Deathcrusher Tour (Carcass -
Obituary - Napalm Death - Voivod - Herod)
What a package! One sure can't complain about a lack of value for money
with this touring package and its reasonable ticket prices!
Consequently, the 1,500 capacity LKA Longhorn was nearly sold out.
Nov 4th 2015
Review By: Stefan Raspl
Due to traffic, I arrived too late to see Herod, but eye witnesses told
me that they played 4 songs and were "OK - well, barely OK. Oh, and
those were 4 looong songs."
Next up were Voivod. Though I'm aware of the band, I never really got
into them. They got Michel Langevin on drums going for them, playing
impressive parts rather effortlessly and providing a good variety of
beats. Gladly, his drums were loud and clear, in contrast to the
guitars, which were buried somewhere in the mix at first. Otherwise,
their material was OK to me, but not much more. However, fans may
forgive me, but their biggest turn-off was their vocalist - he came off
more like a random member of the crowd with a good buzz going, rather
than a front man. They ended their set with their signature song
"Voivod", which finally gave them some sympathetic crowd response.
The mighty Napalm Death were next, which surprised me a bit - I was
assuming they'd be much bigger than Obituary, playing second to last,
but they merely filled an approx. 45 minutes slot. But, boy, did they
deliver! They blasted through each and every song like it was the
encore of a 90 minutes set in front of 5,000 fans! Barney looked
younger than what I remembered him, and was his animated self as ever.
In between songs he mixed his political banter with some mild jokes and
even some sympathetic German, which by far exceeded the standard "Guten
Abend" that seems to be the pinnacle to most bands, and helped win over
the crowd. Mitch is still sitting out tours, and Barney humorously
introduced his dreadlocked replacement as "Munky of Korn". Not only
played he the (allowedly simple) parts flawless, he also did most if
not all of Mitch's high squeals. Danny on drums also did a good job,
but it felt like he briefly jolted a few times at the tempo shifts.
Although Napalm omitted their entire "experimental" phase that started
with Diatribes, they still managed to deliver a varied set that didn't
leave room to breath for one second, with tracks ranging from their
most recent work (e.g. "Smash a Single Digit") to their debut's title
track "Scum". Third time that I've seen Napalm Death live, and although
this was only an opener slot, it was almost their most impressive
performance I've seen, and to me the most surprising band of the
evening! Though the first mosh pits of the evening arose, crowd
reaction was nowhere near adequate to their energetic set.
Obituary started out their roughly 60 minutes set with an instrumental
and atmospheric lighting. The crowd exploded, and one could see folks
headbanging even in the last rows. Not being familiar with their music,
I realized that I was totally wrong when I thought Six Feed Under
played simple, old-school death metal. Obituary plays _really_ simple,
old-school death metal! The riffs are simple enough to bang along to
almost instantly, which is really easy, as guitars and bass play the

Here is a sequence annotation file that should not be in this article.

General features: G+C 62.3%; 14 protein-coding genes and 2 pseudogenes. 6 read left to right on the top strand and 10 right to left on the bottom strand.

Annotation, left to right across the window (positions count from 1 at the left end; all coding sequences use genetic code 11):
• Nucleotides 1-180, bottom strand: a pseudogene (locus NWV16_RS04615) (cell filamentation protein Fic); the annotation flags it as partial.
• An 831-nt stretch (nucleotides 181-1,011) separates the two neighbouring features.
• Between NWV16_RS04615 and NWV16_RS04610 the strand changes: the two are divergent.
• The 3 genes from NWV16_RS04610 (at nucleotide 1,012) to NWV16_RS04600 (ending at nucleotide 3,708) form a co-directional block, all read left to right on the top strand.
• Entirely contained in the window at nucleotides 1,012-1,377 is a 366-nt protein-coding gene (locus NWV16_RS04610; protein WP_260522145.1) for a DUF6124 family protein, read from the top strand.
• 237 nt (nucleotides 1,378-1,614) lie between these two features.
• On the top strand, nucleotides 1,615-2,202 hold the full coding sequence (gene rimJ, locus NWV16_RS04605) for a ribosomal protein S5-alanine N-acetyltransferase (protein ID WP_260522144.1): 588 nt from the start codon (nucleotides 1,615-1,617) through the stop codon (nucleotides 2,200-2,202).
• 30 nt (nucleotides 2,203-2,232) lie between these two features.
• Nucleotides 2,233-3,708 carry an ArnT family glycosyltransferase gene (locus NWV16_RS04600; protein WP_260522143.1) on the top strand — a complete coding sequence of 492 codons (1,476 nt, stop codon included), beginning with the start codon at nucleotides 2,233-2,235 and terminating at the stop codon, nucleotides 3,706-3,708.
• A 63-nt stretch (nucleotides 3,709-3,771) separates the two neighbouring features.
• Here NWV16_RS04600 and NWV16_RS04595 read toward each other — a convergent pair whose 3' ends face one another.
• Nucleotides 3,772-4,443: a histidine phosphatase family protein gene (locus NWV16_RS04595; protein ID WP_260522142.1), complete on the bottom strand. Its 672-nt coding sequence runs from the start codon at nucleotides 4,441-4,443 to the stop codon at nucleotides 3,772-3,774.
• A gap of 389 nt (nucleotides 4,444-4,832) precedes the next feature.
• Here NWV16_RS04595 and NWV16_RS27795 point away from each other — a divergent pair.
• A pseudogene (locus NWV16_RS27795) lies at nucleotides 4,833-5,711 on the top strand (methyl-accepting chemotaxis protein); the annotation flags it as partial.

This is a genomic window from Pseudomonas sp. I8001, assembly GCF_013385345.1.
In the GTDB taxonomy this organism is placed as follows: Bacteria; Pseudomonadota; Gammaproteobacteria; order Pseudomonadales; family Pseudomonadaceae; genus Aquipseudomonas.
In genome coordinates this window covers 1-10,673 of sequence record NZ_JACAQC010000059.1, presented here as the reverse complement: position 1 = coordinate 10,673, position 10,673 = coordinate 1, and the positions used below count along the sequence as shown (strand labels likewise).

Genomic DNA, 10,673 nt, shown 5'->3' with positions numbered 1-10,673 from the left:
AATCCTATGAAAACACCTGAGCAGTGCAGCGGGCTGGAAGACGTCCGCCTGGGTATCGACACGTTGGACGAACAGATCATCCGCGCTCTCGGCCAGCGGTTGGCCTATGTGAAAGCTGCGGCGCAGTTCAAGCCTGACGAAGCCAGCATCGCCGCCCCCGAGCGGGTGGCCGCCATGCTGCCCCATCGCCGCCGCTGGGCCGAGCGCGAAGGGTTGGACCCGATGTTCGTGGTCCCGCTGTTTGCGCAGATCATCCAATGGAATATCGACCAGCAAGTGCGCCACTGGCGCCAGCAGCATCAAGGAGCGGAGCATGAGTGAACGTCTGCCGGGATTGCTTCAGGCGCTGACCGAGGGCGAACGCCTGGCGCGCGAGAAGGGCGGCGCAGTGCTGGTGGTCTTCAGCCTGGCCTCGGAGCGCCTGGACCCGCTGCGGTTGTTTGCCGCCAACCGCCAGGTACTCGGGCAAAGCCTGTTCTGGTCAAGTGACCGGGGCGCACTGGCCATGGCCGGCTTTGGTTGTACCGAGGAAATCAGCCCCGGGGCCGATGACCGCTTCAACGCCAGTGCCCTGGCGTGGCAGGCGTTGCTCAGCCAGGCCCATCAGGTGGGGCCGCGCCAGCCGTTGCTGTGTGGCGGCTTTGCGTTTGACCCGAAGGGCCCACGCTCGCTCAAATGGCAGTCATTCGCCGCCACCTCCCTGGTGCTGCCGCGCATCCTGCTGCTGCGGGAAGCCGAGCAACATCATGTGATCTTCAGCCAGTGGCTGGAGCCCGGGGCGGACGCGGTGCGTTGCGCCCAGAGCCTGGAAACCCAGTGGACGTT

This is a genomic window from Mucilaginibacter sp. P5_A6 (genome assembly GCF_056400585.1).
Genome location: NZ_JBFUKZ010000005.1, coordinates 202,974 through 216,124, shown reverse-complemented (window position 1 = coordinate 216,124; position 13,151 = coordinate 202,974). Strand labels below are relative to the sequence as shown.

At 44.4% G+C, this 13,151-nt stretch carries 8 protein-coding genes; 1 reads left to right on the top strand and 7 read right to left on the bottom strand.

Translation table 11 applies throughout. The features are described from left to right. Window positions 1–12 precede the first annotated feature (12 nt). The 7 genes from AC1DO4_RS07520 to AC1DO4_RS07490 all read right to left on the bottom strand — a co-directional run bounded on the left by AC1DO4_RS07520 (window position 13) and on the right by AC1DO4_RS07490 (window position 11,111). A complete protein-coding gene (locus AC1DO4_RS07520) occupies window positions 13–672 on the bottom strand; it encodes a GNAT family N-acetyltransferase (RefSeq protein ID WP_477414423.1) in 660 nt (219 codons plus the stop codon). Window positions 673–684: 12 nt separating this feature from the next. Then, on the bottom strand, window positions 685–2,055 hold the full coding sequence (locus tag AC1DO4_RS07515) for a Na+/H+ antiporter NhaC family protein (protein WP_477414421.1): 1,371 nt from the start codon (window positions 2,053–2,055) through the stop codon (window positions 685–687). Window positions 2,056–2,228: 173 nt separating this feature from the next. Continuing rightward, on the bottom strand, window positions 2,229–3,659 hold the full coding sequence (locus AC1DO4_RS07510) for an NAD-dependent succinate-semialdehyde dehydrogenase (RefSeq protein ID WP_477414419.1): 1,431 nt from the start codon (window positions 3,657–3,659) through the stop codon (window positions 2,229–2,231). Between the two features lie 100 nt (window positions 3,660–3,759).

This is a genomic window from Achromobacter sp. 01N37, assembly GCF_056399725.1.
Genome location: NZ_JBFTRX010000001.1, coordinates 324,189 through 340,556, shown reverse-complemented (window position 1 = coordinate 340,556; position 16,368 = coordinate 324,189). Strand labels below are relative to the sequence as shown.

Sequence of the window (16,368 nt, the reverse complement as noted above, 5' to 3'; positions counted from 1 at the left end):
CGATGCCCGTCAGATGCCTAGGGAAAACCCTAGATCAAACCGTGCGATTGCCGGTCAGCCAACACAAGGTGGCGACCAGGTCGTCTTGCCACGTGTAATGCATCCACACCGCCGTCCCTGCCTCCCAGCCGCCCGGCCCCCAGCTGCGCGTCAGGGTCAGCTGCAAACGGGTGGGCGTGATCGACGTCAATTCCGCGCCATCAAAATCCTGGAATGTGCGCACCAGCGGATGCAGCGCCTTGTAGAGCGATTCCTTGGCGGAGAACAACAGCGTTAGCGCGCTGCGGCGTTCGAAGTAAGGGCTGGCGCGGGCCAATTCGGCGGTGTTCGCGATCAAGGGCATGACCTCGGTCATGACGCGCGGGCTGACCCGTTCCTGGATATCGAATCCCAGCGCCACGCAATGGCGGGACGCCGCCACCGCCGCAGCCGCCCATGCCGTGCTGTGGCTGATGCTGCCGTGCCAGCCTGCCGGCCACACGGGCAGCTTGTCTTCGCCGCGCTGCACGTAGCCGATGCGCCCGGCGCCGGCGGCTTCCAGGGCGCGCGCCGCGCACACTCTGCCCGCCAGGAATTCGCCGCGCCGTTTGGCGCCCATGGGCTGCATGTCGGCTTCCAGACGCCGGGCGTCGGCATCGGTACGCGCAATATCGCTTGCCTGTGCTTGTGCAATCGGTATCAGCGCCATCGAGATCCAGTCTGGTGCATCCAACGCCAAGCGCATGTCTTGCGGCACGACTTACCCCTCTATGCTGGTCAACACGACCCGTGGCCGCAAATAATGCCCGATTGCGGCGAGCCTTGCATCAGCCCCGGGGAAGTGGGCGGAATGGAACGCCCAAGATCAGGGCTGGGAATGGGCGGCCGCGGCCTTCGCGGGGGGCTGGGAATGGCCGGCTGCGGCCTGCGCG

same parts. A lot of fun at first, but I found myself checking my watch
increasingly often after 30 minutes. The fact that they only seem to
have two different tempos for their songs (slow and fast) doesn't help,
as does the lack of any notable stage acting. Plus their set didn't
have any surprising elements, so I kept watching the drummer, who also
seemed to be the most stand-out musician. As far as crowd reaction is
concerned, they were easily the winners of the evening. But the
contrast of their overly simple material with the rather complex
material of Napalm Death and Carcass couldn't have been bigger.
Disappointing to me, but I seemed to be a tiny minority.
Finally, Carcass started their set with "Unfit for Human consumption",
quickly followed by the regular opener "Buried Dreams". They had great
light, great sound, and shredded absolutely flawless and scarily tight
through their impressive catalog. Though they only played for well over
an hour, they played (to me) hit after hit, performing some of their
tracks only for a few seconds (e.g. "The Sanguine Article" - one of the
highlights of their set) and still leaving out some of my favorites,
which speaks for their legacy. To my surprise, Bill Steer did his deep
grunts not only during his signature "Exhume to Consume" slot, but also
in a couple of other spots - though by far not all parts, e.g. still
skipping "Corporal Jigsore Quandary". Anyway: Glad to hear more of his
vocals, as the dual-vocal approach of their earlier records still has a
lot of appeal. They cleverly structured their set, e.g. launching into
"Genital Grinder" right before the extensive solo part of "Captive Bolt
Pistol" would have started. Just when I started to wonder whether they
were wimping out of the double leads solo, sure enough they resumed
"Captive Bolt Pistol", ripping through all solos with ease. Jeff
Walker, never exactly shy in the first place, has grown a lot as a
front man, easily controlling the crowd with his tongue in cheek
banter. Their encore started with the 8+ minutes "Mount of Execution"
played in its entirety, which grows a lot live, before ending the show
with "Heartwork". Easily the winners of the evening playing-wise.
During the songs, the crowd reaction was mixed, which I'd attribute to
the frequent tempo changes in their songs. However, the applause after
the songs made it clear that the crowd loved them.
All in all, Voivod were the odd band on the bill, hardly winning any
new fans. Napalm Death almost stole the show, being in terrific shape.
And fans of Obituary and Carcass sure got their money's worth - what
more can one ask for?!
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